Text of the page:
For high speed op-amps Ib+ may be in the micro-amp range, so the difference between V+ and Vin2 would be in the low millivolt range. In either case the difference is typically ignored as an error signal that factors into the overall tolerance of the design.

The non-inverting input also has some input bias current Ib-. An additional error voltage is developed at V- due to Ib- and the impedance of the attached resistors.

An op-amp has an output that is proportional to the difference between V+ and V-. Therefore if the error at V+ is exactly equal to the error at V- then the errors will cancel. Many datasheet often specify that the input offset current (the difference between Ib+ and Ib-) is much smaller than either Ib+ or Ib-. If the resistance seen by V+ and V- are equal then similar errors will be produced and cancel each other thus increasing the accuracy of the output.

For an ideal op-amp Ib+ is assumed to be 0, and in that case Vin2 = V+ regardless of weather or not R2 is there.

Now lets analyze the inverting input.

For a real op-amp Vout = Avol * (Vin+ - Vin-), where Avol is the open loop gain of the op-amp.

I1 = (Vin1 - V+) / R1, ignoring bias current.

For an ideal op-amp G is assumed infinite, therefore Vin+ = Vin- so...

I1 = (Vin1 - Vin2) / R1

Note that...

If = (V- - Vout) / Rf

Note that If = I1 therefore...
(Vin1 - Vin2) / R1 = (V- - Vout) / Rf

Also since V- = V+ = Vin2 we have...

(Vin1 - Vin2) / R1 = (Vin2 - Vout) / Rf

Solving for Vout gives...

Vout = Vin2 + (Vin2 - Vin1) * Rf/R1

• You could format your answer using MathJaX and make it look much nicer. – Captainj2001 Jul 22 '16 at 18:43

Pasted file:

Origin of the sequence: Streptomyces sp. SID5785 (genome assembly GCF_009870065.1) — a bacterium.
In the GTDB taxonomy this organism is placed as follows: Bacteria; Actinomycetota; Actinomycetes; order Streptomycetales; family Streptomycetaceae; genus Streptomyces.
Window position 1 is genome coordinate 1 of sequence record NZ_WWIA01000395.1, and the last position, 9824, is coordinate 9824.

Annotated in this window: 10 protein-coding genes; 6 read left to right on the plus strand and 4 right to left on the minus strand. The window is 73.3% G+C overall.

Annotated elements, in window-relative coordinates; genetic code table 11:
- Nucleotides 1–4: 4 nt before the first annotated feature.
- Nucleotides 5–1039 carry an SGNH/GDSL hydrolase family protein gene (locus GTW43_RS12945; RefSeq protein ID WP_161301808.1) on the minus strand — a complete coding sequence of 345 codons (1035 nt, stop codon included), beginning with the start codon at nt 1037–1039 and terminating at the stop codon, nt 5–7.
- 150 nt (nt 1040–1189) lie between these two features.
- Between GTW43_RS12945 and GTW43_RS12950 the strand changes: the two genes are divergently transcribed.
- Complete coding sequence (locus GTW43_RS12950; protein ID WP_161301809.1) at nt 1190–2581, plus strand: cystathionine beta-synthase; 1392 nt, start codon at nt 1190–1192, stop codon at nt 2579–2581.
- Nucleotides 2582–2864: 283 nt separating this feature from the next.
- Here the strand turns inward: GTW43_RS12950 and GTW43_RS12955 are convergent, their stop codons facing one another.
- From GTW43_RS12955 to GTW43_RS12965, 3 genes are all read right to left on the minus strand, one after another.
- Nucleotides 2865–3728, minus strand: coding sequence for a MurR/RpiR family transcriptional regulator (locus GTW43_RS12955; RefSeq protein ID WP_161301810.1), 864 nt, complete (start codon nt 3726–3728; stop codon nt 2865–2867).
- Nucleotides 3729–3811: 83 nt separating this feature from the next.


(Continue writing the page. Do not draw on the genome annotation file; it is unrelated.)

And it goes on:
• @Captainj2001 I know standard HTML tags but I don't know anything about MathJaX. Can you give a link to any good references. – user4574 Jul 23 '16 at 1:35
• See this link for a quick MathJaX primer: meta.math.stackexchange.com/questions/5020/… – Captainj2001 Jul 23 '16 at 1:42
• Your detailed work confirms my response to @EugeneSh above. When I did the math, I found out that if I keep Vin = 5V, and vary Vin2 from let's say 0 to 5V, Vout then swings from -5V to +5V. Your work gives the same result! Brilliant! – user3720702 Jul 23 '16 at 20:11

You asked" "Okay, so if we suppose Vin = 5V and Vin2 = 2V, and let's assume that I remove R2.. then according to the golden rules, V- has to be 2V so that the difference between the inputs is zero. In that case, as Vin2 varies from 0 to 5V, Vout will swing from -5V to 5V?"

Yes. In the case of a difference amplifier, standard texts always show the non-inverting input connected to ground via a resistor (Rg). In that setup, Vout is trivial, but what about the setup shown below?

Ground is nominally half way between the most positive and most negative supply rails of the op-amp but it needn't be. If the rails are +/-5V then ground could be at +2V. The op-amp won't care.

So, the upshot of this answer is to regard the non-inverting input temporarily as mid-rail (or 0V or ground) and calculate the output based on numbers relative to that. When you have done this subtract that ground (or 0V) offset from the output.